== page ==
Felix Da Housecat obviously lost it at the movies. First “Silver Screen Shower Scene” from his breakthrough LP Kittenz and Thee Glitz, followed by his mix album Playboy: The Mansion (a “soundtrack,” if you will), and now the ersatz gutter double-feature of Virgo Blaktro & the MovieDisco. Not to mention the fact that his stunning remix of Nina Simone’s “Sinnerman” has been utilized in nearly every worthy silver screen chase scene of the aughts (from Cellular to Miami Vice). While it’s a shame many of his full-length tracks would sound better used in TV commercials, he continues to reveal himself as a master of musical interstitials and drop cues—and just as well, since only two songs on the album are even longer than three-and-a-half minutes. (Want more proof? Two of the three songs referenced in the album’s title are interludes.) Call it a case of Michael Bay-era short attention span, but Felix Da Housecat is one of the few dance music producers who apparently does not default to seven minutes. The introductory “Virgo Arrival” is a sultry, all-too-brief call to the balcony of one of the classier auditoriums on the old Deuce strip, one that embodies the “grind” in “grindhouse.” (I’ve got money down that that ends up the title of his next album.)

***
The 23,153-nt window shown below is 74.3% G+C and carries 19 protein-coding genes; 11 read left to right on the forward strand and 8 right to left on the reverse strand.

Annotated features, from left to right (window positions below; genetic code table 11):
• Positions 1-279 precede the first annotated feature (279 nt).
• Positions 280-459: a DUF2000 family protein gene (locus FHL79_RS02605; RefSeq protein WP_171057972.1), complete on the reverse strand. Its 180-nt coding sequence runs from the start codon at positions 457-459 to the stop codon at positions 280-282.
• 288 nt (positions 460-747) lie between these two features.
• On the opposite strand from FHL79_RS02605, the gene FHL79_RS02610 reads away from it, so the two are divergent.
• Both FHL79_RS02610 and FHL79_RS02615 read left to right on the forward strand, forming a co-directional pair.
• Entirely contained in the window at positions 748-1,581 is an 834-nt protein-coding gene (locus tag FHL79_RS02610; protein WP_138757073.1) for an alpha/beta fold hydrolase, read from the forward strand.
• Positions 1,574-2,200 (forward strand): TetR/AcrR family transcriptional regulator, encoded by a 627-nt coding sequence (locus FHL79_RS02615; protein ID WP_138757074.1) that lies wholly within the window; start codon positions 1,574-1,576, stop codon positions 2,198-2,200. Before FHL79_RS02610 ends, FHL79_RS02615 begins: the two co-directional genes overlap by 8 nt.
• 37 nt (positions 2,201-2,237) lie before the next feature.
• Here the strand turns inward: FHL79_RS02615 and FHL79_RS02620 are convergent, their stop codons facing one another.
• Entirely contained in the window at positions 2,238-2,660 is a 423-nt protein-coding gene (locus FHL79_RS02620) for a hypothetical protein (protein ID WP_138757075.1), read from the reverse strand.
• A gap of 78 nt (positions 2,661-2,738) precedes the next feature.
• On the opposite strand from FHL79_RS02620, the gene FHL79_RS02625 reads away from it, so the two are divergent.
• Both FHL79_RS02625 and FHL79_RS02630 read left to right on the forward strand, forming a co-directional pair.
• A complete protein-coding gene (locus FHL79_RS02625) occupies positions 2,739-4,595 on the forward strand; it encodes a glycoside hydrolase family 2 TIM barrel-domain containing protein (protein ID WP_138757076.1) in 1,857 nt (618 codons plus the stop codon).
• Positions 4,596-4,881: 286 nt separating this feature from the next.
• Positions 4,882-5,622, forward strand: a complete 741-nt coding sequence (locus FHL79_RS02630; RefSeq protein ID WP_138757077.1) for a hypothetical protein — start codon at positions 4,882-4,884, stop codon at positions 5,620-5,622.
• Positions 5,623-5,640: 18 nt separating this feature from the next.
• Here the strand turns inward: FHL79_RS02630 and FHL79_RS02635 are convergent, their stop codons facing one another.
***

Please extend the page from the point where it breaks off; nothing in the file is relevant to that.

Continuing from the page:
While the album is clearly more about conveying something like a plot from a bunch of disparate elements and influences (i.e. the essence of B moviemaking), a few do manage to stand out as set pieces. “It’s Your Thing,” both the album’s most successful boogie homage as well as its trickiest, alternates 4/4 measures with 7/4, making it damn near impossible to catch the beat. For a single moment, Felix has apparently wandered mistakenly into a Resnais retrospective. “I Seem 2B the 1” is one of the few songs that actually recalls the litany of musical “influences” cited in the liner notes (which, by the way, includes John Carpenter). It’s sort of an Around the World in a Day-era Prince dabbling in the new wave sound of Human League. And if “Future Calls the Dawn” being both the album’s longest song and also one of its best just about screams “end credits,” well, it seems even Felix Da Housecat might long for the chance to thank the Academy.